The Data Center Revolution: Becoming an Enabler for Growth


Posted on: May 07, 2015 by Guy Lidbetter

The Software-Defined Data Center (SDDC) will change the face of enterprise IT, offering new levels of scalability and flexibility, all at a lower price-point. For many CIOs it could well feel as though all their Christmases have come at once. Back in the day, we learned all about benefits that x86 server virtualization could bring to accelerate server provisioning and increase hardware utilization.  SDDC brings virtualization to all layers of the infrastructure stack – compute, storage, networking and security. But, more importantly, control can then be abstracted from the hardware and moved up into the software layer with sophisticated APIs, which is the enabler for delivering the infrastructure as an agile, on-demand service.

Storage and networking virtualization will bring similar benefits to those already experienced with server virtualization. Through pooling of infrastructure resources and centralised orchestration, services can be provisioned much more quickly, creating an agile infrastructure that allows organizations to react to business demands and market opportunities.  Of course, there are still physical servers, disks, routers and switches underpinning it all but we no longer need to touch the physical infrastructure to provision and manage virtual workloads, except to ensure that sufficient physical capacity is available for those workloads to consume.

But, what does this mean in practice?  The infrastructure for a traditional application environment would comprise physical servers, each with OS and application software (DB, webserver, application server etc); storage capacity and connectivity; firewalls and load balancers for security and performance; DC network connectivity to connect them all together and external internet connection to expose the application to the outside world.  All of these assets would traditionally have to be individually configured most often by different people at different times and with different hand-over points with the end to end operation taking hours, days or even weeks. Applying any change would be a delicate exercise of ensuring that nothing is damaged in the overall chain delivering the application’s service to end users.

In the Software Defined Data Center, all of the infrastructure assets required to deploy any given application can be predefined and preconfigured within a self?contained blueprint which can then be deployed automatically from a single management pane of glass.  The ability to easily automate is a key attribute of the SDDC approach which brings the concept of “Infrastructure in Code” to fruition.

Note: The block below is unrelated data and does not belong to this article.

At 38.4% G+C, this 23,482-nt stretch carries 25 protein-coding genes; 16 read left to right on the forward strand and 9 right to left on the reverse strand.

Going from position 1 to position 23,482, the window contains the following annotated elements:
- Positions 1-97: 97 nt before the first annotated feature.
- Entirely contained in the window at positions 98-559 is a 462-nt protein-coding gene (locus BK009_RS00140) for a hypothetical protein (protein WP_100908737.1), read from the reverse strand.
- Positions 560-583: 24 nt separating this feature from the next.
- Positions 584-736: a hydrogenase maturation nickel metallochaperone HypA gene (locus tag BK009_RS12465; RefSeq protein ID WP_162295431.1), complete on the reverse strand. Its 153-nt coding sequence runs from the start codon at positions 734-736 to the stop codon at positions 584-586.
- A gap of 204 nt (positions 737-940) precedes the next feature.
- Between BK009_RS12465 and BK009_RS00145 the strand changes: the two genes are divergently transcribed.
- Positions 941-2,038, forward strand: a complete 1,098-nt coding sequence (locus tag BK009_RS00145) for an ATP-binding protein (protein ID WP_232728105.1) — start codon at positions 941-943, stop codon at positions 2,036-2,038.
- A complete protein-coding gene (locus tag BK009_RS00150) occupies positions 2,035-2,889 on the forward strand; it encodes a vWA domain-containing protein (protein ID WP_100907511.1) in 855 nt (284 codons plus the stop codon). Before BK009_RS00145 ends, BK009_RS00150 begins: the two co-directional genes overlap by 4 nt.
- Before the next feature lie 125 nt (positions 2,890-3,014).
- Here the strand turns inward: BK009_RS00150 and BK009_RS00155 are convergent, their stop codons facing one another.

Building Big

As well as offering increased speed and improved quality, SDDC also opens up opportunities of scale out in a linear fashion, an important consideration as IT increases its remit as an enabler across almost every aspect of a business. The commodity server, storage and networking equipment on which it is built can be easily scaled out and added to the capacity pool so the resources required by an application can be automatically provisioned using infrastructure automation tools.  As IT consumption continues to rise, economy of scale grows with it and it won’t be uncommon to see a single member of the IT team managing hundreds, or even thousands, of devices (server, storage and network) from a single console. IT management will no longer be concerned about individual servers or nodes, but consider whole rack clusters as the basic data center physical building blocks and provisioning a whole new data center within just a few clicks of a mouse.

Making IT Accessible

Efficiency and agility are not the only benefits.  SDDC reduces overall data center costs as sophisticated and often function-specific hardware is replaced by commodity and even white-box equipment.  Of course the software does not come for free, whether proprietary or open source, but the economies of scale and automation will realise operational savings. SDDC is a clear step towards an IT-as-a-Service world, allowing businesses to access and consume the resources they need, when they need them – no more, no less.

The final blog in this series will explore how IT departments can start preparing for the Software-Defined Data Center …

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About Guy Lidbetter

Chief Technology Officer, Infrastructure & Data Management. Atos Fellow and member of the Scientific Community
With over 30 years of experience in the IT services industry, as CTO for Atos Infrastructure & Data Management, Guy is responsible for setting Technical and Innovation Strategy across the IT infrastructure stack in both cloud and non-cloud delivery models. He is also responsible for senior level relationships with technology leaders of strategic partners. Previously, he has held numerous technical and management positions in Sema Group, SchlumbergerSema and Atos Origin. In 2017 Guy was appointed an Atos Fellow and is also a founder member of the Atos Scientific Community, most recently sitting on the Editorial Board for the latest Ascent magazine, “Imagining our Quantum Future’.  He has a passion for sport, particularly Chelsea Football Club, baseball’s Atlanta Braves, rugby union and cricket. He also walks, cycles and more leisurely pursuits include photography, reading, music and attempting cryptic crosswords with varying degrees of success.

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